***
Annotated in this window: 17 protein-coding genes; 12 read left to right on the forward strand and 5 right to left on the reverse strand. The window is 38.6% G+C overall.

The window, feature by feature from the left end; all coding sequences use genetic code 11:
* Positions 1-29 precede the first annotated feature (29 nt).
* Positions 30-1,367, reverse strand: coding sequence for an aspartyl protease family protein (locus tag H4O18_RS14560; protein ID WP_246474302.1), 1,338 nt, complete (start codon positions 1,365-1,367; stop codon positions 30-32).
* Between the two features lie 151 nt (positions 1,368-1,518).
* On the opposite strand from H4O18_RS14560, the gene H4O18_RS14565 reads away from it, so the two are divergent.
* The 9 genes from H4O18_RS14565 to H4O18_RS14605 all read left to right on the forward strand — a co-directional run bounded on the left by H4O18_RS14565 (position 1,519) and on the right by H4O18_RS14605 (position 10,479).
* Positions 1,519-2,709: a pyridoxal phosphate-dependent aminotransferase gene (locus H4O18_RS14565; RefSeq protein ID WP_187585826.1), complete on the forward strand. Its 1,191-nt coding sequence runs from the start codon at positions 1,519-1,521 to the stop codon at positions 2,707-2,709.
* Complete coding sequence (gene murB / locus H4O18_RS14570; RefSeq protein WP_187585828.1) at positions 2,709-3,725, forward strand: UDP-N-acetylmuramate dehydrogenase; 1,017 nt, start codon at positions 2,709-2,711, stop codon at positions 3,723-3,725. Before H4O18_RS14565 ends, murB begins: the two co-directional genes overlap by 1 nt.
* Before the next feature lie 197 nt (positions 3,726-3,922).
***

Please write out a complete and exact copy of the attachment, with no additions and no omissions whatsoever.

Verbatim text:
Annotated in this window: 17 protein-coding genes; 12 read left to right on the forward strand and 5 right to left on the reverse strand. The window is 38.6% G+C overall.

The window, feature by feature from the left end; all coding sequences use genetic code 11:
* Positions 1-29 precede the first annotated feature (29 nt).
* Positions 30-1,367, reverse strand: coding sequence for an aspartyl protease family protein (locus tag H4O18_RS14560; protein ID WP_246474302.1), 1,338 nt, complete (start codon positions 1,365-1,367; stop codon positions 30-32).
* Between the two features lie 151 nt (positions 1,368-1,518).
* On the opposite strand from H4O18_RS14560, the gene H4O18_RS14565 reads away from it, so the two are divergent.
* The 9 genes from H4O18_RS14565 to H4O18_RS14605 all read left to right on the forward strand — a co-directional run bounded on the left by H4O18_RS14565 (position 1,519) and on the right by H4O18_RS14605 (position 10,479).
* Positions 1,519-2,709: a pyridoxal phosphate-dependent aminotransferase gene (locus H4O18_RS14565; RefSeq protein ID WP_187585826.1), complete on the forward strand. Its 1,191-nt coding sequence runs from the start codon at positions 1,519-1,521 to the stop codon at positions 2,707-2,709.
* Complete coding sequence (gene murB / locus H4O18_RS14570; RefSeq protein WP_187585828.1) at positions 2,709-3,725, forward strand: UDP-N-acetylmuramate dehydrogenase; 1,017 nt, start codon at positions 2,709-2,711, stop codon at positions 3,723-3,725. Before H4O18_RS14565 ends, murB begins: the two co-directional genes overlap by 1 nt.
* Before the next feature lie 197 nt (positions 3,726-3,922).